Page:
15 December 2016

Highest-paying German Science Award

Prof. Dr. Britta Nestler is granted the 2017 Gottfried Wilhelm Leibniz Prize in the amount of 2.5 million euros by the German Research Foundation

Britta Nestler, professor at the Karlsruhe University of Applied Sciences and Karlsruhe Institute of Technology (KIT) receives the 2017 Gottfried Wilhelm Leibniz Prize by the German Research Foundation (DFG). Coming with 2.5 million euros it is Germany’s largest monetary science prize. DFG honors Britta Nestler for her research in computer-based materials science. It is the first time in the history of the Leibniz Prize that the prizewinner is teaching and researching at a university of applied sciences. The awards ceremony for the 2017 Leibniz Prizes will be held on 15 March in Berlin where Britta Nestler and nine scientists of other research disciplines will receive the prizes.

“The Leibniz Prize is another proof of Professor Dr. Britta Nestler’s excellent research in computer-based materials science”, emphasizes President Professor Dr. Karl-Heinz Meisel. “It is only due to the joint efforts of the state of Baden-Württemberg, the KIT and Karlsruhe University of Applied Sciences that the research achievements at both universities in Karlsruhe became possible, when she accepted her additional appointment as professor at the KIT in 2010 and thus continues her research in the city and state of Baden-Württemberg. Her academic career is a success story. Numerous prizes - among them the 2007 State Research Award of Baden-Württemberg - have honored her scientific achievements so far. The now awarded Leibniz Prize marks another step in the outstanding scientific career of Professor Dr. Britta Nestler.”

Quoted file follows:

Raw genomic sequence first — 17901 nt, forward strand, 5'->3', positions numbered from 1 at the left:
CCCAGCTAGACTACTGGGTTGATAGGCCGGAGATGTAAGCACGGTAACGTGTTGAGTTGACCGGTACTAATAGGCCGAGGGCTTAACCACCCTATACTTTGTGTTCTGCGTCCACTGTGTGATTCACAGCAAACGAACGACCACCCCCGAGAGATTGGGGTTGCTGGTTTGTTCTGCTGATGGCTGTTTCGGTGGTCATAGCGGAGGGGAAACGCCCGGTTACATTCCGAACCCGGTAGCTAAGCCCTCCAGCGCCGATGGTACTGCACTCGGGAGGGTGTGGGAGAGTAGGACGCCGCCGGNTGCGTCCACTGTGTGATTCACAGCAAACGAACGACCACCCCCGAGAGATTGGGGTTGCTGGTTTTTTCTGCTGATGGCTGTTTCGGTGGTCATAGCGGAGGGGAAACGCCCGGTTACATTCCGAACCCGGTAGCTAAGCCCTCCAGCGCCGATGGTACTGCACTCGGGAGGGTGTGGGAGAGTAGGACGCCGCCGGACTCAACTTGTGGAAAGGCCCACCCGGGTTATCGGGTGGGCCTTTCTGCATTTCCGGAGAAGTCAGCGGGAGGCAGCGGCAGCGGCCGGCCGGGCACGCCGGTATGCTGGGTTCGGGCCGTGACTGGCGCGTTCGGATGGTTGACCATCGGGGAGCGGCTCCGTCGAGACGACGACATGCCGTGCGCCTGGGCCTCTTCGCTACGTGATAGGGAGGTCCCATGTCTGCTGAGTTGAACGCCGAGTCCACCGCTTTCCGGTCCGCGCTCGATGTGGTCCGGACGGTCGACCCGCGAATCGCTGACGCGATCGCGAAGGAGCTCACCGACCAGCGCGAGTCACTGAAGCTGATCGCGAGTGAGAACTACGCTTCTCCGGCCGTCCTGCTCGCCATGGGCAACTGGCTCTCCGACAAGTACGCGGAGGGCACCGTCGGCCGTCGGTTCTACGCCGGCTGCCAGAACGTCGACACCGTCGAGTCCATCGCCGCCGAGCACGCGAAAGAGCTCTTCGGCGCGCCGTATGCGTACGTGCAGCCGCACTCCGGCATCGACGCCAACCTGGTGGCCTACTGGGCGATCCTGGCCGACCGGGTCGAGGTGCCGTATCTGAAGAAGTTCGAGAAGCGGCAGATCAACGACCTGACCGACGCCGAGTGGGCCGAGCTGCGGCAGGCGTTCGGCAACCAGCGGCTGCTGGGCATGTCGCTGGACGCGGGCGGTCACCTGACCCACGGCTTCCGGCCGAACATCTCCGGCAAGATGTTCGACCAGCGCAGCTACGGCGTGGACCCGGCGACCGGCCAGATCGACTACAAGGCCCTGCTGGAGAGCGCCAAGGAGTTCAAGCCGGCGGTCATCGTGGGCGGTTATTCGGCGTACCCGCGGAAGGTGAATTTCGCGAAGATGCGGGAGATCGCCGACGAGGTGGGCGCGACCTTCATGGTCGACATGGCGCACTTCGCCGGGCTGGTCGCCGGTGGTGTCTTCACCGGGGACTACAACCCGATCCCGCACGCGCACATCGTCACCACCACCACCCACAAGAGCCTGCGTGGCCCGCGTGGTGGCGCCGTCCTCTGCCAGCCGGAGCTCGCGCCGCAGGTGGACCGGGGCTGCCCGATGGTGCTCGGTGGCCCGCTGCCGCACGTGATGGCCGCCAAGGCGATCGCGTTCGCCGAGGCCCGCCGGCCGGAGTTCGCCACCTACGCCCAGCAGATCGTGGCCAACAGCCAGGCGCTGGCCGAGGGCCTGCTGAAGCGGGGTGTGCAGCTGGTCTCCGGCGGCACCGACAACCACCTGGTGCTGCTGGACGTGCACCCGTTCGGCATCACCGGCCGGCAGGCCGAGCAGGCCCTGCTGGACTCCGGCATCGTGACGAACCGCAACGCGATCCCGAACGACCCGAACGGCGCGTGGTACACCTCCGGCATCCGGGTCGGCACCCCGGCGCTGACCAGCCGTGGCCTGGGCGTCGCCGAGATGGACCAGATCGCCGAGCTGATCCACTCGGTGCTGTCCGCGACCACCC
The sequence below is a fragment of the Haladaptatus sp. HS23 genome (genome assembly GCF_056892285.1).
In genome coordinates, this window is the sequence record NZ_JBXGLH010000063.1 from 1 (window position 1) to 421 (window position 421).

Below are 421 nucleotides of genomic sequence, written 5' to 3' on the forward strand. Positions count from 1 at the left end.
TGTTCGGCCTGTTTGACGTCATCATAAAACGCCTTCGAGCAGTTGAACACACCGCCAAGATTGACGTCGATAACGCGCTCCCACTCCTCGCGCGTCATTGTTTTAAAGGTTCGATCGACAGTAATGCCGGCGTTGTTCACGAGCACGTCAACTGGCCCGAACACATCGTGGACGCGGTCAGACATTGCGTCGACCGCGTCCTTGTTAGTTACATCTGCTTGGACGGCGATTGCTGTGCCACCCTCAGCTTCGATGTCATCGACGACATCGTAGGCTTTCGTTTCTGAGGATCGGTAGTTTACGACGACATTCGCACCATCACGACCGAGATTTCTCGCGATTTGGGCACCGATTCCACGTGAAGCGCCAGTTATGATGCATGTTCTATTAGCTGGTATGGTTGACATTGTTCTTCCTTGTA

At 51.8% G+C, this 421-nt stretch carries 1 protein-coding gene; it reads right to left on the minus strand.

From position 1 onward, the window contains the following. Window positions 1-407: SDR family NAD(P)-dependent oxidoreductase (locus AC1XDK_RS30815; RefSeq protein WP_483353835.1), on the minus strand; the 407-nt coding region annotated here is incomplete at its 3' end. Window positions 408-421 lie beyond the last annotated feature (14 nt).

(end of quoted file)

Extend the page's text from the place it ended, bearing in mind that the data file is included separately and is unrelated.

In 2001, Prof. Dr. Britta Nestler took up her professorship at the Karlsruhe University of Applied Sciences (HsKA) at the faculty of Computer Science and Business Information Systems, where she was appointed Director of the Computational Materials Science and Engineering department of the Institute of Materials and Processes in 2008. With her research team, she investigates how microstructures of various materials can be visualized by means of computer-based simulation using mathematical-physical models. The new technology contributes to explain how material properties react when undergoing different processing conditions and methods or within varying material compositions. Using these theoretical findings, new tailor-made materials can be developed at the computer. “These structures are hardly visible to the eye“, explains Professor Dr. Britta Nestler. “The simulation of microstructures via computer, however, allows me to virtually zoom into a material and to take a look at its multi-physical properties from various perspectives.”

Computer simulation enables the researchers to gain new knowledge about processes, which were previously not visually representable, such as processes during the production of casting products. It is not possible to monitor, control or trigger crystal growth during melting processes since the temperature is so high. The computer simulation generates a three-dimensional presentation and allows the analysis of different materials in molten metal during the solidification process. With the creative application and advancement of the phasing field model, Professor Dr. Britta Nestler obtained extraordinary scientific findings, being of great practical relevance: her simulations predict crack propagation in construction material such as brake discs; using this knowledge their durability can be increased.